The ultra-anthemic "We Take Care of Our Own" marches in with one of Springsteen's most martial rhythms — a kickdrum on every downbeat since "Badlands." And you better believe it has some of the same "trouble in the heartland" concerns, too. But then there's that chorus: rousing, uplifting, and positioning "We Take Care of Our Own" to not only be Springsteen's most misinterpreted song since "Born in the U.S.A.," but misinterpreted in precisely the same way. With its imagery of flying flags, it's practically begging for it.
And there are takers. The L.A. Times' Randall Roberts describes the song as "an affirmation of national glory," with a chorus that reveals the song to be "about the country and hardship, but also about community and pride." The Atlantic Wire cheerily reports, "it's really, really good. This is to be expected, because it's Springsteen, and also because the song involves flags, loyalty oaths, and going through life with a heart-as-big-as-all-outdoors."
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I'd argue that there are more than two ways to view the title. Aside from the ironic interpretation, it can also be heard as an accusation: we don't take care of everyone in this country; we take care of our own. With a subdivided America suffering from paralyzing partisanship as well as racism, homophobia, xenophobia... who exactly consitutes "our own" has become a far narrower subset than everyone who lives under that flying flag. As Bruce sang in "American Land," "The hands that built the country we're all trying to keep down." In that sense the phrase "we take care of our own" suggests bailed-out banks giving management bonuses, the wealthy giving tax breaks to the wealthy, "Marriage Protection," and a Federal Emergency Management Agency that shockingly appeared to view an American city as "other" in its response to Katrina.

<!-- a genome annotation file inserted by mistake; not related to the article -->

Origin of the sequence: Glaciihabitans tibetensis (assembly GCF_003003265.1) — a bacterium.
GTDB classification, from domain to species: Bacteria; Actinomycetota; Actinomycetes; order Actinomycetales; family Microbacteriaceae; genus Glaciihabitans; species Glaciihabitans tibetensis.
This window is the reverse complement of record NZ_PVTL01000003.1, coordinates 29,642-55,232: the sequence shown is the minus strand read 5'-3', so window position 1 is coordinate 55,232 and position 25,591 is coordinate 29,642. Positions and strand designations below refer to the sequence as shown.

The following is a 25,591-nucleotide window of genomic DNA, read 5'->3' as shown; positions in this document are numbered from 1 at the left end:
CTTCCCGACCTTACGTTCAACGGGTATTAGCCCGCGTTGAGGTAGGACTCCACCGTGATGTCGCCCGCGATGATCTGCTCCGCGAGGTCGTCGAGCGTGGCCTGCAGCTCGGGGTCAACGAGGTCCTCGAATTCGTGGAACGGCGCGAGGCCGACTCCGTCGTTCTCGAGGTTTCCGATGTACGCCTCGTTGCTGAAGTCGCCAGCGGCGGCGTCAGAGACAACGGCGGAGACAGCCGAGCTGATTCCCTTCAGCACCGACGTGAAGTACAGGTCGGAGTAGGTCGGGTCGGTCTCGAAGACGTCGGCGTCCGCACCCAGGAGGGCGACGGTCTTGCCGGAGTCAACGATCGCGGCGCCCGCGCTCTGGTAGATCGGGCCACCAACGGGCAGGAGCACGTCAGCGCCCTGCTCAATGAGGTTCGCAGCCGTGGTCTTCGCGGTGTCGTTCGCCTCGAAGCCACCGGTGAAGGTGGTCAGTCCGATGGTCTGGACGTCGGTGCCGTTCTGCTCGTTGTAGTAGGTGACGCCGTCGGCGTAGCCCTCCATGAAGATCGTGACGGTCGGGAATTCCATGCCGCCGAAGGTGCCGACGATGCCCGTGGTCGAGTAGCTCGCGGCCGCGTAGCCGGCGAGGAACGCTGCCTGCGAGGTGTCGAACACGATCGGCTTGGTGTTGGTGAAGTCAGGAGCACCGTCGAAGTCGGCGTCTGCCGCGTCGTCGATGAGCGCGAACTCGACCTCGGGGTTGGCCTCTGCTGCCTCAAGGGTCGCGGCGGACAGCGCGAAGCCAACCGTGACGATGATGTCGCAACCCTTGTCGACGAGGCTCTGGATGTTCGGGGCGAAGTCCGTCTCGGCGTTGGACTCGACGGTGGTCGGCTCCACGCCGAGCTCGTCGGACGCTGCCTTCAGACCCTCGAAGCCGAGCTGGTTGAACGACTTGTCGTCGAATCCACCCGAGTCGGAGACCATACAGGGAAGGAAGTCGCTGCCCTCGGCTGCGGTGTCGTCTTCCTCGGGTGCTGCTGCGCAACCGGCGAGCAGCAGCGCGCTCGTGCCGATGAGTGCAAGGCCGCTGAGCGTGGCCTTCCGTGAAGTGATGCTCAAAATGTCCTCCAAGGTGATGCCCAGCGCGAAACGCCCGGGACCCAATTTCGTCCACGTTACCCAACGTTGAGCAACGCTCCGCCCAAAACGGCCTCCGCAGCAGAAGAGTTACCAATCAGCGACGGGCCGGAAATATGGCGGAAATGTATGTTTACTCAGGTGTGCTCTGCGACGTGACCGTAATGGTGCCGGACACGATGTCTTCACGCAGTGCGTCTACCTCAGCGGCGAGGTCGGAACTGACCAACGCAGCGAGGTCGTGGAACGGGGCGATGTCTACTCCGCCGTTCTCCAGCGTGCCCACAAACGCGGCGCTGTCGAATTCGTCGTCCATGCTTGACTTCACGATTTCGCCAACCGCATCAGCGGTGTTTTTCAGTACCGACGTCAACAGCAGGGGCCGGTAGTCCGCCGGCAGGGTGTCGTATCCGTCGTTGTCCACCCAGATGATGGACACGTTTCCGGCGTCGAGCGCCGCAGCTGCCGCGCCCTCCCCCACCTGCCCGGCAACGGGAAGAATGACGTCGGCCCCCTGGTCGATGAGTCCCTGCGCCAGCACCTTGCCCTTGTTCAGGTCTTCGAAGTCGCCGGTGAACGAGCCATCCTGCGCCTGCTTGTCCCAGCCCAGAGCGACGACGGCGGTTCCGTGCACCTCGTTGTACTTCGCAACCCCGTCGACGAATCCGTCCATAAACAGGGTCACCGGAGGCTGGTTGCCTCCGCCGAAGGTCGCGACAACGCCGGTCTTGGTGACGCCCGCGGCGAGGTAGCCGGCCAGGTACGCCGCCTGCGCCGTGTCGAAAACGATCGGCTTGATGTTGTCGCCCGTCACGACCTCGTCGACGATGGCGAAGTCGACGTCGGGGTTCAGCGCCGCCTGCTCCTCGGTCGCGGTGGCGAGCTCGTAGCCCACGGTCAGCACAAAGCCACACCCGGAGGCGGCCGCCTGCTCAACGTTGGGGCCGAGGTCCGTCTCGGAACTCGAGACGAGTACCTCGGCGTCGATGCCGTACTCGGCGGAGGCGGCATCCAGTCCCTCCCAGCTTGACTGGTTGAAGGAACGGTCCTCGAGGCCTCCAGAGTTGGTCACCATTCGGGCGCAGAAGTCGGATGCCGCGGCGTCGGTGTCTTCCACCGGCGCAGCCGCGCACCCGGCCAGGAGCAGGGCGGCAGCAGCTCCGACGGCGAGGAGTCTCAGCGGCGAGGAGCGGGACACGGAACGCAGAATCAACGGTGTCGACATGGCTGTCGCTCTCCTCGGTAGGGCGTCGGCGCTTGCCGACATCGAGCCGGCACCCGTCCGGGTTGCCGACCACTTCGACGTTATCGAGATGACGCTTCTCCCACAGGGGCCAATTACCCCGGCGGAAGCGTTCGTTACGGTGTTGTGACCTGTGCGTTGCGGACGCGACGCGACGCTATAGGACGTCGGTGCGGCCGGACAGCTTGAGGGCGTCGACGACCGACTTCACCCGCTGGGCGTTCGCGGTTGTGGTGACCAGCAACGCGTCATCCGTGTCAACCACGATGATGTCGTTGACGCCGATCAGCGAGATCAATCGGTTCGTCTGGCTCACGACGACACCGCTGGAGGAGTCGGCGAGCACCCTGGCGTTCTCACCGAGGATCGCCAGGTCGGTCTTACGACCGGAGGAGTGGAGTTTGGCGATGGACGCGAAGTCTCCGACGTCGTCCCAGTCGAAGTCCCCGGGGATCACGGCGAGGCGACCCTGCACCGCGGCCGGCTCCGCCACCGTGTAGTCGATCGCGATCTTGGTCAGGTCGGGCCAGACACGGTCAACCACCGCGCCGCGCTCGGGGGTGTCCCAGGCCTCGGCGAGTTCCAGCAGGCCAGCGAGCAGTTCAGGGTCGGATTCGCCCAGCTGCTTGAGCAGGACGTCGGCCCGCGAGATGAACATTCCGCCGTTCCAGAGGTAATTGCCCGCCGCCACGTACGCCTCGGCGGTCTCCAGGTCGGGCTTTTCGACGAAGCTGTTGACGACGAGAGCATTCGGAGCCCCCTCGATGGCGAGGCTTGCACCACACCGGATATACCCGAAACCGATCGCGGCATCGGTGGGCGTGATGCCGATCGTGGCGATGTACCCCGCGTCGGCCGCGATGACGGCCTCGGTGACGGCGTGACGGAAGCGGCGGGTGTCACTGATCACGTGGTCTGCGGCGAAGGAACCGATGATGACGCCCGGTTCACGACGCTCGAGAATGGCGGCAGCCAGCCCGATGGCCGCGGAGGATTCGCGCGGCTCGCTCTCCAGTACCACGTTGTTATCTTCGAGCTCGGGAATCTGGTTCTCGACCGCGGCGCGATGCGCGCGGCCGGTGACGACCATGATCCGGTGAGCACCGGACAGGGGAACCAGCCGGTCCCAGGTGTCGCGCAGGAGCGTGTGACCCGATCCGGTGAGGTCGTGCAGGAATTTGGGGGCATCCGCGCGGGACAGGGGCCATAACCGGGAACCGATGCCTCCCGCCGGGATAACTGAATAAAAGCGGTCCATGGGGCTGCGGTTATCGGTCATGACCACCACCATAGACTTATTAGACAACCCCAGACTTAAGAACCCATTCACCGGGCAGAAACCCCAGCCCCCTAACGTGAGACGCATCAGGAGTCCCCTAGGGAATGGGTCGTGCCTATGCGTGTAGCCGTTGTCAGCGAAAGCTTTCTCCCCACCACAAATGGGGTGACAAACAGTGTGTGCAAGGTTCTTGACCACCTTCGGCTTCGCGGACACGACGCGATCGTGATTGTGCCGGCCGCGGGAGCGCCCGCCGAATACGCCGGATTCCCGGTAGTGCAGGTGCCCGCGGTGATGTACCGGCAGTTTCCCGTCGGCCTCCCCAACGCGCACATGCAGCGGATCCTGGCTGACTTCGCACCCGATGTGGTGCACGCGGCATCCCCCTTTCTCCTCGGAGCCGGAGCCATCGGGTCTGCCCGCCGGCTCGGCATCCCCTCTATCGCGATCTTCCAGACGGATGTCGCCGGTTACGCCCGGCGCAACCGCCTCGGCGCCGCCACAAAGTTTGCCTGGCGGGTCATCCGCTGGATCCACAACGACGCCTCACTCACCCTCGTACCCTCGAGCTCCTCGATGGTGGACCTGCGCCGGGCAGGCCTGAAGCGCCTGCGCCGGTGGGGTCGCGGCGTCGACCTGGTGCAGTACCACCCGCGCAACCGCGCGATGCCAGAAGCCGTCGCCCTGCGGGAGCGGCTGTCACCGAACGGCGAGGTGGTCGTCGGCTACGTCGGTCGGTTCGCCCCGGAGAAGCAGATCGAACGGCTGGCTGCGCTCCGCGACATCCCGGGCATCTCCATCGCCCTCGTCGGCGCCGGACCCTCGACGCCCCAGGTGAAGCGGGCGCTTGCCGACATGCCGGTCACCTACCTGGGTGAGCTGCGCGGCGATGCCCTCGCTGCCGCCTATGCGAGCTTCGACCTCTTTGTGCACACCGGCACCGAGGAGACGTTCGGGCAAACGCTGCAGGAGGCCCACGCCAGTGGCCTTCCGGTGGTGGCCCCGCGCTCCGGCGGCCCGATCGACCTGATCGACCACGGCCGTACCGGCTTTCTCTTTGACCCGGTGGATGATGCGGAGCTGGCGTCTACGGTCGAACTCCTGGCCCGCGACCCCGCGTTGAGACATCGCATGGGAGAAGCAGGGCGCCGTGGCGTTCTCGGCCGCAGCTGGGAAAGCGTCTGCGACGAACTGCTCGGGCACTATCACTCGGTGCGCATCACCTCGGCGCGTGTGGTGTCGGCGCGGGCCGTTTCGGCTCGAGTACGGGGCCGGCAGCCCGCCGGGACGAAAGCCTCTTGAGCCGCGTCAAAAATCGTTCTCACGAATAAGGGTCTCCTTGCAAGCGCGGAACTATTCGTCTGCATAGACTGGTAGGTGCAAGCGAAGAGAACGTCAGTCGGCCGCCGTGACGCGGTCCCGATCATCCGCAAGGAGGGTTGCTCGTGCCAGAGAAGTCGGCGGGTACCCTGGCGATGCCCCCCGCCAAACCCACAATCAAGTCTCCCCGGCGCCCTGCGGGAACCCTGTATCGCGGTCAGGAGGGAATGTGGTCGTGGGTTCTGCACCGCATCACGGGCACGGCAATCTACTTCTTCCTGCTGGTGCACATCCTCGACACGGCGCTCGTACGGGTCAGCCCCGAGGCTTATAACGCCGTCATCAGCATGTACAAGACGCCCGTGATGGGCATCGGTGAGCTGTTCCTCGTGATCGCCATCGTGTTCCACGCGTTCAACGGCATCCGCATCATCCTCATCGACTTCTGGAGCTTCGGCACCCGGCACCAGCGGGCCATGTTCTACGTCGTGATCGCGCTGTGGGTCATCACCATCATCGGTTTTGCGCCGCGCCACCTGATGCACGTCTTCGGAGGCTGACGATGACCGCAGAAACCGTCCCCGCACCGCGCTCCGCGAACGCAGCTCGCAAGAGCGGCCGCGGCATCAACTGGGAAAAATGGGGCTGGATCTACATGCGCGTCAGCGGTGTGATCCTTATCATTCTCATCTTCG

Which leads to a darker connotation of "We take care of our own," a phrase often invoked by groups wanting to keep outsiders out, to justify violent, illegal, or immoral acts. Chew on this, from a 2009 article in The Nation called "Katrina's Hidden Race War," about a white "militia" shooting at least 11 African-American men "in the days after the storm, when the city fractured along racial fault lines as its government collapsed":